Cellebrite: What You Need to Know About Cell Phone Forensics
Smartphones are nearly ubiquitous devices that handle, create, and store massive amounts of information about our lives.
Law enforcement agencies have spent tens of millions of dollars on technology and training to seize a large trove of data on any given smartphone. Cellebrite has emerged as a leading supplier of cellular data seizure technology. Cellebrite produces software and mobile terminals that are used to physically copy data off of seized cell phones–data that might not be shared over a connection that can be intercepted.
Smartphones are often the best source of information on their users, which makes them attractive to marketers, spies, and law enforcement, among others. Law enforcement has invested heavily to retrieve and utilize data from smartphones in investigations and court cases.
North Star Post has previously reported on cell-site simulators (a.k.a. Stingray, IMSI catchers, DRT-boxes), which are capable of remote, widespread, indiscriminate and often times warrant-less surveillance. New evidence is emerging that certain variants of this technology can even jam frequencies, drain batteries and turn a cell phone into an active listening device.
Cell-site simulators are capable of uniquely tracking and/or identifying cell phones. Certain models can intercept text messages and phone calls. These capabilities are very powerful for tracking who associates with whom and for capturing communications for a large group or a target that an agency might not want or be able to get a wiretap for. The most advanced cell-site simulators still leave a large ocean of personal information untouched on a smartphone.
Smartphones typically store and access emails, photos, instant messages, location history, usage history on various apps (these could be anything from financial transactions to search history), and a variety of online and cloud services. Some forensics software is even capable of exploiting data stored on a smartphone to connect to social networks and cloud services and download personal data that is not available on the device itself.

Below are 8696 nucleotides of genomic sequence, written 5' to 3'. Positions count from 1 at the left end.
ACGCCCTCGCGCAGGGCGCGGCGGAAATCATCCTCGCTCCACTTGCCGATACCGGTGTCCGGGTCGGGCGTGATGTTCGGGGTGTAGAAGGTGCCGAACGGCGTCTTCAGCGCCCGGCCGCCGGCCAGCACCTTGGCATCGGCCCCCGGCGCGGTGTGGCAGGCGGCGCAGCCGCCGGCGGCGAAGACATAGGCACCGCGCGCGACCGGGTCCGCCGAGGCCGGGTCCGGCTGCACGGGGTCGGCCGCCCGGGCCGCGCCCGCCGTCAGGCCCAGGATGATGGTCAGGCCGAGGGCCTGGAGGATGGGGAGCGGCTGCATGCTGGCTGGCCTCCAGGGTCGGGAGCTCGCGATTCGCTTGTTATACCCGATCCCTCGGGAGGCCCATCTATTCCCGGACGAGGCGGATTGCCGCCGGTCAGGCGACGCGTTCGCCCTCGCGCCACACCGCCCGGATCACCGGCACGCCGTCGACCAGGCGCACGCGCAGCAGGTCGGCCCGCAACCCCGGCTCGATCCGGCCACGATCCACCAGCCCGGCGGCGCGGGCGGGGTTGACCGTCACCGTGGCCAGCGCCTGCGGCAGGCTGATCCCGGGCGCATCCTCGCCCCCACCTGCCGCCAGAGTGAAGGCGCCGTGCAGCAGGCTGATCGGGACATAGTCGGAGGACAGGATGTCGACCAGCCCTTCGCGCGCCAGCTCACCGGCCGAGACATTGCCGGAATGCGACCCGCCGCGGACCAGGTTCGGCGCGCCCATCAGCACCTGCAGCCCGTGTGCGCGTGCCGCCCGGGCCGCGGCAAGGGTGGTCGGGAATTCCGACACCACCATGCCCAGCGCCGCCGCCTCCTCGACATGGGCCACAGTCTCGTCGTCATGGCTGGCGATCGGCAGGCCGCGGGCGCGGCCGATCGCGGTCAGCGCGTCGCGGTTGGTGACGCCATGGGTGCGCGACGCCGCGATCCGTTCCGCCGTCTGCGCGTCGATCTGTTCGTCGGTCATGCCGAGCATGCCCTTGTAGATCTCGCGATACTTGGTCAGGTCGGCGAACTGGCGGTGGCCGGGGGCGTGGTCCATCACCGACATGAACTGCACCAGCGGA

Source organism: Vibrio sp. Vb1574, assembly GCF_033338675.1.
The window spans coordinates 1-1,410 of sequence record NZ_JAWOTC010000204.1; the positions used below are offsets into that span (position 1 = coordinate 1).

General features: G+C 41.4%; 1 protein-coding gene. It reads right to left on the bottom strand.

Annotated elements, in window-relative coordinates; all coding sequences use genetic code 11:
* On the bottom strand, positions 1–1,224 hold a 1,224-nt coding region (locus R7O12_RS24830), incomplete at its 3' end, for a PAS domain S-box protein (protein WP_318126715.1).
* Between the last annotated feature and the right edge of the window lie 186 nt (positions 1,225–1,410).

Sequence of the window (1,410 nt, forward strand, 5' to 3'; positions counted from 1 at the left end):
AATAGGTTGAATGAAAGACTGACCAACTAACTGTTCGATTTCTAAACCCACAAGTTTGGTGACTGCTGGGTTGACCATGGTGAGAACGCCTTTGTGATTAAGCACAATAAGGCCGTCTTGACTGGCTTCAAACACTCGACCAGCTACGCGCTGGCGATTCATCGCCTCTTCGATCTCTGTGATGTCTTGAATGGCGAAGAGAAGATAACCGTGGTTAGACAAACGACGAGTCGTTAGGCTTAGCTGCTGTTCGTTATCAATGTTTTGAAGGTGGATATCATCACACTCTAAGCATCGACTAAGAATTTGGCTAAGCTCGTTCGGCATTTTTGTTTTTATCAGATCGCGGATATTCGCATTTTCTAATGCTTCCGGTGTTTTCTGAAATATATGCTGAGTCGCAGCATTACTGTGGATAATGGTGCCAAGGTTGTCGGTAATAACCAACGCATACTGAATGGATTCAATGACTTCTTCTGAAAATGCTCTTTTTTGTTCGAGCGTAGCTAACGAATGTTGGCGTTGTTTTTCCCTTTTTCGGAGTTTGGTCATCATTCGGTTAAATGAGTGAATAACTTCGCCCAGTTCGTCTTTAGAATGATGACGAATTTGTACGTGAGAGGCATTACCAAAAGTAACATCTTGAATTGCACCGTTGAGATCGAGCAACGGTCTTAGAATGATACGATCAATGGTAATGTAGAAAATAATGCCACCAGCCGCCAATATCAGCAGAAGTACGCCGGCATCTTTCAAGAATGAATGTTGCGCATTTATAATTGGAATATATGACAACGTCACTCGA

Cellebrite offers the UFED (Universal Forensic Extraction Device) line of software and hardware to governments for them to copy as much data as possible off of seized smartphones. UFED contains a catalog of procedures for retrieving data from more than 95 percent of mobile devices on the market. These procedures might be as simple as accessing a built-in backup or debugging feature in a smartphone with weak security.
More secure smartphones may require the use of undisclosed bugs and exploits Cellebrite has compiled. Cellebrite also recently released a new product called UFED Cloud Analyzer, which allows users to use authentication codes and passwords saved by mobile apps to automatically log into Gmail, Google Drive, Facebook, Twitter, Dropbox, and Kik. Cloud Analyzer is then able to download emails, message history, files and contact lists as available. Cellebrite claims UFED Cloud Analyzer acts like these providers’ apps by using their application programming interfaces (APIs) to access data. Requests for comment from Google, Facebook, Twitter, and Dropbox went unanswered.
Cellebrite says there are “30,000 global deployments” of their forensics technology “in more than 100 countries” with users including “intelligence services, border patrols, special forces, military forces, public safety agencies and securities and financial organizations.” Cellebrite’s portable UFED unit is listed in a US military cellphone surveillance catalog published by The Intercept. Cellebrite has a large presence in US law enforcement–there are currently 48 courses scheduled in the US for the remainder of 2016.
Chandler, Arizona, has one week-long class scheduled. There are also several classes scheduled in Northern Virginia and Salt Lake City, with others generally scattered across the country. The courses range in technical complexity from basic use of UFED to dis-assembly and physical access to circuitry at advanced levels.
Documents from the Chicago Police Department claim that UFED “is crucial while conducting investigations where cellular telephones are present.” The documents then request approval to spend $7,074 on a portable UFED kit, as well as $999 a year of annual software fees thereafter. As Freddy Martinez of Lucy Parsons Labs in Chicago has uncovered, Chicago Police Department policy is to use seized drug money to cover the costs of surveillance technologies. Internally, this money confiscated prior to the trial or conviction of a suspect is called “1505” money.